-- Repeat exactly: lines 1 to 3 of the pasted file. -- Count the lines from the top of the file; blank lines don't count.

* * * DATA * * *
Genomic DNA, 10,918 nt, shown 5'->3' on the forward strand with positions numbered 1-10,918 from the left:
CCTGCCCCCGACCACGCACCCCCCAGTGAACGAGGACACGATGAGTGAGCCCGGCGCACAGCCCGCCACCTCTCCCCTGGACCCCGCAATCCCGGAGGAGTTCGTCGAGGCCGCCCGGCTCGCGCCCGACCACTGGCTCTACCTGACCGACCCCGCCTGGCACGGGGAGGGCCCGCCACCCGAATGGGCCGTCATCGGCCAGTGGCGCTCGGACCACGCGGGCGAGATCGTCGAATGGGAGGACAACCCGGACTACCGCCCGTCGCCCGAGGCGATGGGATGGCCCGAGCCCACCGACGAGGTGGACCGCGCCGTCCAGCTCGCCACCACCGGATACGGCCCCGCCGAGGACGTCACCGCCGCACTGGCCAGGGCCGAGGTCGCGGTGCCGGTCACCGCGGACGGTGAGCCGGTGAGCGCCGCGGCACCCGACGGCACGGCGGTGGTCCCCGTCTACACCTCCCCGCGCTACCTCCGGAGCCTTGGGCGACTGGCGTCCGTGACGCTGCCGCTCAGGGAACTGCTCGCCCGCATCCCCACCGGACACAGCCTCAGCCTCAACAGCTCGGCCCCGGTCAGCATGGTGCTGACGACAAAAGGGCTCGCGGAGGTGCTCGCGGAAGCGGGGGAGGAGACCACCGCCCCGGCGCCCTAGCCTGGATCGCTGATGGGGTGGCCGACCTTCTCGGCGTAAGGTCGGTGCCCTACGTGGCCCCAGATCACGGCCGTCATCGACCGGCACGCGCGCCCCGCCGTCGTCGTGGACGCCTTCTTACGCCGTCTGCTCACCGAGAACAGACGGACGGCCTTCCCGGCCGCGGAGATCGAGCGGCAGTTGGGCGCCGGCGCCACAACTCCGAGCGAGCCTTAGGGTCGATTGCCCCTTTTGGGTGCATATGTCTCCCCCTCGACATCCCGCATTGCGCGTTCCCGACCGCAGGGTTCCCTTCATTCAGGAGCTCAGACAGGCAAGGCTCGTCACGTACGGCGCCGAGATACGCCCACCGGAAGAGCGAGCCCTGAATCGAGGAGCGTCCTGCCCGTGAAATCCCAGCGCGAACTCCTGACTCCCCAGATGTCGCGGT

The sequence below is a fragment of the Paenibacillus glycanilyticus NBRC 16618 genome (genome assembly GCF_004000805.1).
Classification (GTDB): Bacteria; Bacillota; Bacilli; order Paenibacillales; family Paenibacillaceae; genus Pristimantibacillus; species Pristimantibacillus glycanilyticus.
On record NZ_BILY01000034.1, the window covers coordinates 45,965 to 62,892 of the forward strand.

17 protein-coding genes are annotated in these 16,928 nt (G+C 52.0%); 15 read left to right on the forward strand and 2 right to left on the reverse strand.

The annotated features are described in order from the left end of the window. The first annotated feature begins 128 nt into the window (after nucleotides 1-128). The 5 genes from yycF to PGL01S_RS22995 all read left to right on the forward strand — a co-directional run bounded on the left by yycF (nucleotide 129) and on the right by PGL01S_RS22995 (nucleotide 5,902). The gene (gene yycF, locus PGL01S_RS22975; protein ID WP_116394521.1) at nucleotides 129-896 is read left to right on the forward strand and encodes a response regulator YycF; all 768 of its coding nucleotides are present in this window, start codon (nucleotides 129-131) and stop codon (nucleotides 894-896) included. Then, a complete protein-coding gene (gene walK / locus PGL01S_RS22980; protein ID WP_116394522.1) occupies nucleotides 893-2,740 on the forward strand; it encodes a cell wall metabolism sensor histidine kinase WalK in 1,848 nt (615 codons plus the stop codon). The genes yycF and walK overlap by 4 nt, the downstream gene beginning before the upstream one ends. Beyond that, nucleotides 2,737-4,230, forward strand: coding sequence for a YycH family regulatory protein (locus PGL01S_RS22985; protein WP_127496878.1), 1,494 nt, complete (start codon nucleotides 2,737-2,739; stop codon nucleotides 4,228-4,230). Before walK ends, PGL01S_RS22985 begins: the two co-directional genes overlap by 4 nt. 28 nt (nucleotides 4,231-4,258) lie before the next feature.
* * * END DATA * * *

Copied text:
Genomic DNA, 10,918 nt, shown 5'->3' on the forward strand with positions numbered 1-10,918 from the left:
CCTGCCCCCGACCACGCACCCCCCAGTGAACGAGGACACGATGAGTGAGCCCGGCGCACAGCCCGCCACCTCTCCCCTGGACCCCGCAATCCCGGAGGAGTTCGTCGAGGCCGCCCGGCTCGCGCCCGACCACTGGCTCTACCTGACCGACCCCGCCTGGCACGGGGAGGGCCCGCCACCCGAATGGGCCGTCATCGGCCAGTGGCGCTCGGACCACGCGGGCGAGATCGTCGAATGGGAGGACAACCCGGACTACCGCCCGTCGCCCGAGGCGATGGGATGGCCCGAGCCCACCGACGAGGTGGACCGCGCCGTCCAGCTCGCCACCACCGGATACGGCCCCGCCGAGGACGTCACCGCCGCACTGGCCAGGGCCGAGGTCGCGGTGCCGGTCACCGCGGACGGTGAGCCGGTGAGCGCCGCGGCACCCGACGGCACGGCGGTGGTCCCCGTCTACACCTCCCCGCGCTACCTCCGGAGCCTTGGGCGACTGGCGTCCGTGACGCTGCCGCTCAGGGAACTGCTCGCCCGCATCCCCACCGGACACAGCCTCAGCCTCAACAGCTCGGCCCCGGTCAGCATGGTGCTGACGACAAAAGGGCTCGCGGAGGTGCTCGCGGAAGCGGGGGAGGAGACCACCGCCCCGGCGCCCTAGCCTGGATCGCTGATGGGGTGGCCGACCTTCTCGGCGTAAGGTCGGTGCCCTACGTGGCCCCAGATCACGGCCGTCATCGACCGGCACGCGCGCCCCGCCGTCGTCGTGGACGCCTTCTTACGCCGTCTGCTCACCGAGAACAGACGGACGGCCTTCCCGGCCGCGGAGATCGAGCGGCAGTTGGGCGCCGGCGCCACAACTCCGAGCGAGCCTTAGGGTCGATTGCCCCTTTTGGGTGCATATGTCTCCCCCTCGACATCCCGCATTGCGCGTTCCCGACCGCAGGGTTCCCTTCATTCAGGAGCTCAGACAGGCAAGGCTCGTCACGTACGGCGCCGAGATACGCCCACCGGAAGAGCGAGCCCTGAATCGAGGAGCGTCCTGCCCGTGAAATCCCAGCGCGAACTCCTGACTCCCCAGATGTCGCGGT

The sequence below is a fragment of the Paenibacillus glycanilyticus NBRC 16618 genome (genome assembly GCF_004000805.1).